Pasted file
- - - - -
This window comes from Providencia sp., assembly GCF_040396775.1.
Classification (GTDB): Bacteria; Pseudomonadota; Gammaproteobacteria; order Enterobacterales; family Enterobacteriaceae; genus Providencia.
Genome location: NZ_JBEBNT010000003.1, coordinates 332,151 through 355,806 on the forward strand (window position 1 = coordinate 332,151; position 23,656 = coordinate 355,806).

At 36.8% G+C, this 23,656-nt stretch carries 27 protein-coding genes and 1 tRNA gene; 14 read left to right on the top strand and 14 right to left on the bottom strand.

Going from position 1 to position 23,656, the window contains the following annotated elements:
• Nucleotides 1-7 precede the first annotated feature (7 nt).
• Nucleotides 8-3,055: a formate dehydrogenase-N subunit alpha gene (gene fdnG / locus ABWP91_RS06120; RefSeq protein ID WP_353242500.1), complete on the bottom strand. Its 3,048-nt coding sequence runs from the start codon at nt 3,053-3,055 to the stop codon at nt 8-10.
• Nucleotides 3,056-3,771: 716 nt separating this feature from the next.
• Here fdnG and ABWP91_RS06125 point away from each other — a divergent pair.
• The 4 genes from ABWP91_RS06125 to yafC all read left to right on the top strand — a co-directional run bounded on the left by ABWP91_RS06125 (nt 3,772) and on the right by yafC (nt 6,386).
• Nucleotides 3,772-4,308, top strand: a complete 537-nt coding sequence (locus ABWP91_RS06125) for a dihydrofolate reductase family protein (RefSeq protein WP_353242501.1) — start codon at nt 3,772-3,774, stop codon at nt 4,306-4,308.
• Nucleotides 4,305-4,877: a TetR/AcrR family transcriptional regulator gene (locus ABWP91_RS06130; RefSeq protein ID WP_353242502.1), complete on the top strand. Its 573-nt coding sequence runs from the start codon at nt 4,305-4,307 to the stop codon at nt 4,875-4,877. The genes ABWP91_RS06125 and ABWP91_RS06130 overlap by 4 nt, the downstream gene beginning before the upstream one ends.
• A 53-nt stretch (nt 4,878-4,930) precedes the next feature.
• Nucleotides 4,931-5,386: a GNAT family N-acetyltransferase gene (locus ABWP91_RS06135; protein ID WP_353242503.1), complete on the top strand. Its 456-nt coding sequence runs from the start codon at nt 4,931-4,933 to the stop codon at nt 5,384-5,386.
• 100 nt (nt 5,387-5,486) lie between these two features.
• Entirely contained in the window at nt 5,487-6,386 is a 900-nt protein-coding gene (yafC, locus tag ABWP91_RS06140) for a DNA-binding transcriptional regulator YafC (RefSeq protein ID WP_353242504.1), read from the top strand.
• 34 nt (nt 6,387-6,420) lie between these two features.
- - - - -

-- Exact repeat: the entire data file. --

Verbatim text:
This window comes from Providencia sp., assembly GCF_040396775.1.
Classification (GTDB): Bacteria; Pseudomonadota; Gammaproteobacteria; order Enterobacterales; family Enterobacteriaceae; genus Providencia.
Genome location: NZ_JBEBNT010000003.1, coordinates 332,151 through 355,806 on the forward strand (window position 1 = coordinate 332,151; position 23,656 = coordinate 355,806).

At 36.8% G+C, this 23,656-nt stretch carries 27 protein-coding genes and 1 tRNA gene; 14 read left to right on the top strand and 14 right to left on the bottom strand.

Going from position 1 to position 23,656, the window contains the following annotated elements:
• Nucleotides 1-7 precede the first annotated feature (7 nt).
• Nucleotides 8-3,055: a formate dehydrogenase-N subunit alpha gene (gene fdnG / locus ABWP91_RS06120; RefSeq protein ID WP_353242500.1), complete on the bottom strand. Its 3,048-nt coding sequence runs from the start codon at nt 3,053-3,055 to the stop codon at nt 8-10.
• Nucleotides 3,056-3,771: 716 nt separating this feature from the next.
• Here fdnG and ABWP91_RS06125 point away from each other — a divergent pair.
• The 4 genes from ABWP91_RS06125 to yafC all read left to right on the top strand — a co-directional run bounded on the left by ABWP91_RS06125 (nt 3,772) and on the right by yafC (nt 6,386).
• Nucleotides 3,772-4,308, top strand: a complete 537-nt coding sequence (locus ABWP91_RS06125) for a dihydrofolate reductase family protein (RefSeq protein WP_353242501.1) — start codon at nt 3,772-3,774, stop codon at nt 4,306-4,308.
• Nucleotides 4,305-4,877: a TetR/AcrR family transcriptional regulator gene (locus ABWP91_RS06130; RefSeq protein ID WP_353242502.1), complete on the top strand. Its 573-nt coding sequence runs from the start codon at nt 4,305-4,307 to the stop codon at nt 4,875-4,877. The genes ABWP91_RS06125 and ABWP91_RS06130 overlap by 4 nt, the downstream gene beginning before the upstream one ends.
• A 53-nt stretch (nt 4,878-4,930) precedes the next feature.
• Nucleotides 4,931-5,386: a GNAT family N-acetyltransferase gene (locus ABWP91_RS06135; protein ID WP_353242503.1), complete on the top strand. Its 456-nt coding sequence runs from the start codon at nt 4,931-4,933 to the stop codon at nt 5,384-5,386.
• 100 nt (nt 5,387-5,486) lie between these two features.
• Entirely contained in the window at nt 5,487-6,386 is a 900-nt protein-coding gene (yafC, locus tag ABWP91_RS06140) for a DNA-binding transcriptional regulator YafC (RefSeq protein ID WP_353242504.1), read from the top strand.
• 34 nt (nt 6,387-6,420) lie between these two features.